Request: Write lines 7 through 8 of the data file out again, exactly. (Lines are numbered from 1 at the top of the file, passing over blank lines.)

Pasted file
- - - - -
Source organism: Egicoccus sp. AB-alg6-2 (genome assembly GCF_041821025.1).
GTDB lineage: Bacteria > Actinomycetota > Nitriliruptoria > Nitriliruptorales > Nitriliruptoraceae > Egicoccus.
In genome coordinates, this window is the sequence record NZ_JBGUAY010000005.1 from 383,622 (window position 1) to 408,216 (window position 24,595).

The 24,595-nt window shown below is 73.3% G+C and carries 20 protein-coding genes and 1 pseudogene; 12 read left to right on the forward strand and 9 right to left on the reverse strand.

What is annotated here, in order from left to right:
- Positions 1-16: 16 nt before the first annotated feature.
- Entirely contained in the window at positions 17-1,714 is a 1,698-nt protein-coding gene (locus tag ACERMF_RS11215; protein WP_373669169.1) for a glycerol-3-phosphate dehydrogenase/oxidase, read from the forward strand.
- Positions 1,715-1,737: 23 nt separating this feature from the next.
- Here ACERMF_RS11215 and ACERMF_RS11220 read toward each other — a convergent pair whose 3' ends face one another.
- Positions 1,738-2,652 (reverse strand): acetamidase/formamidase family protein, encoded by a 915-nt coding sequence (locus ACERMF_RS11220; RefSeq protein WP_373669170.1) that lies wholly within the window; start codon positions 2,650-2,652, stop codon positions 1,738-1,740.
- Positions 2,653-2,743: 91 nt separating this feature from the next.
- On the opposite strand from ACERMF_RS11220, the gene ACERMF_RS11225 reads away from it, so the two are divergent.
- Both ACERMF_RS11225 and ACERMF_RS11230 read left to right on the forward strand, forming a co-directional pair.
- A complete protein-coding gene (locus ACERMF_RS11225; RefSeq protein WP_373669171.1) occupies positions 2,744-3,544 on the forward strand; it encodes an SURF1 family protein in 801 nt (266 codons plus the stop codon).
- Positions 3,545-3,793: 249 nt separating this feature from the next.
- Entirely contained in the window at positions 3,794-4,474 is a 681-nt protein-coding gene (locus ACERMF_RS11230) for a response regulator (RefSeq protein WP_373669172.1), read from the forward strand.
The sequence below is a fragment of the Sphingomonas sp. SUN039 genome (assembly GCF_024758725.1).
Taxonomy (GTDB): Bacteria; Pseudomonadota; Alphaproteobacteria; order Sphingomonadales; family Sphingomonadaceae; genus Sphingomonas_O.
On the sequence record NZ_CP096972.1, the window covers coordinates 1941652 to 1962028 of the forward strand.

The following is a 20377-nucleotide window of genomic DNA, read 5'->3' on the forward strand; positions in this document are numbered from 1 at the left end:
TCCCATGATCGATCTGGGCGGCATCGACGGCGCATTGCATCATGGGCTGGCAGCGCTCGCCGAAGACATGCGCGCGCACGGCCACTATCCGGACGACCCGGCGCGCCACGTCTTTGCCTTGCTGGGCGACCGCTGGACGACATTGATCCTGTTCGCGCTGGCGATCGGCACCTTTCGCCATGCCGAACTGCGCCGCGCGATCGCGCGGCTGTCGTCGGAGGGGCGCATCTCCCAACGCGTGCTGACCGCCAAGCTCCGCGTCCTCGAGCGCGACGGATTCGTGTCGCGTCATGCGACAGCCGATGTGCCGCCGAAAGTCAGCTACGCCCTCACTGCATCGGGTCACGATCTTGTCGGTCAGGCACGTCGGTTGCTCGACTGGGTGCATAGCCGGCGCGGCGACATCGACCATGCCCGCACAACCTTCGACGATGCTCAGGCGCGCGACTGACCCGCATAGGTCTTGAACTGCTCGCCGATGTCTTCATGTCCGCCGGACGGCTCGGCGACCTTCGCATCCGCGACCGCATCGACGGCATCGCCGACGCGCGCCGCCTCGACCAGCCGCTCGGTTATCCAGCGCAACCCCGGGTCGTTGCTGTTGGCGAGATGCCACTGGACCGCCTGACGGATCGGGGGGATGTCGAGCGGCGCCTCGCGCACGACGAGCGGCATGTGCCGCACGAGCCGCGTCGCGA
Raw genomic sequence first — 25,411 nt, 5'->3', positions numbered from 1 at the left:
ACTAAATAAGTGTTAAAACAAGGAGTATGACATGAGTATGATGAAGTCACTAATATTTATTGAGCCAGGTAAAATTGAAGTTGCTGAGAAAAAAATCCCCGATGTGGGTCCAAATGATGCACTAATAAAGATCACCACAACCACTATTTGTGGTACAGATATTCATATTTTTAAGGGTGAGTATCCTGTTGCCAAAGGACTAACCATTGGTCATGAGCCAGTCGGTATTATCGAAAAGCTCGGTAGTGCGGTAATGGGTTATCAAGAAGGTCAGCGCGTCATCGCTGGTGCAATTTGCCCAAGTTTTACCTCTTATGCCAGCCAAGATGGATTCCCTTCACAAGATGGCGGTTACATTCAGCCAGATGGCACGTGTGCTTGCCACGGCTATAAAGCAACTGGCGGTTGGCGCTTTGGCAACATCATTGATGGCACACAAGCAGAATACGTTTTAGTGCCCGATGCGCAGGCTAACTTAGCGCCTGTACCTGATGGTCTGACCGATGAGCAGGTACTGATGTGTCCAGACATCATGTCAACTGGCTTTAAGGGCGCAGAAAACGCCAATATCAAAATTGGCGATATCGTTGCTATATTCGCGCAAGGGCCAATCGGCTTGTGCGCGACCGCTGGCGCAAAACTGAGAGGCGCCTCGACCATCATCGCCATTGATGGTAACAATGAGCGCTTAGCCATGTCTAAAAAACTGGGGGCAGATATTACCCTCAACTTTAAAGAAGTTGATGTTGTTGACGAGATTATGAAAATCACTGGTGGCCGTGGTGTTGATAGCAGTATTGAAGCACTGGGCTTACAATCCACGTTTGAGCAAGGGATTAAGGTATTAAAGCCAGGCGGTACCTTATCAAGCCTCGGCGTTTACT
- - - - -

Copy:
- Entirely contained in the window at positions 17-1,714 is a 1,698-nt protein-coding gene (locus tag ACERMF_RS11215; protein WP_373669169.1) for a glycerol-3-phosphate dehydrogenase/oxidase, read from the forward strand.
- Positions 1,715-1,737: 23 nt separating this feature from the next.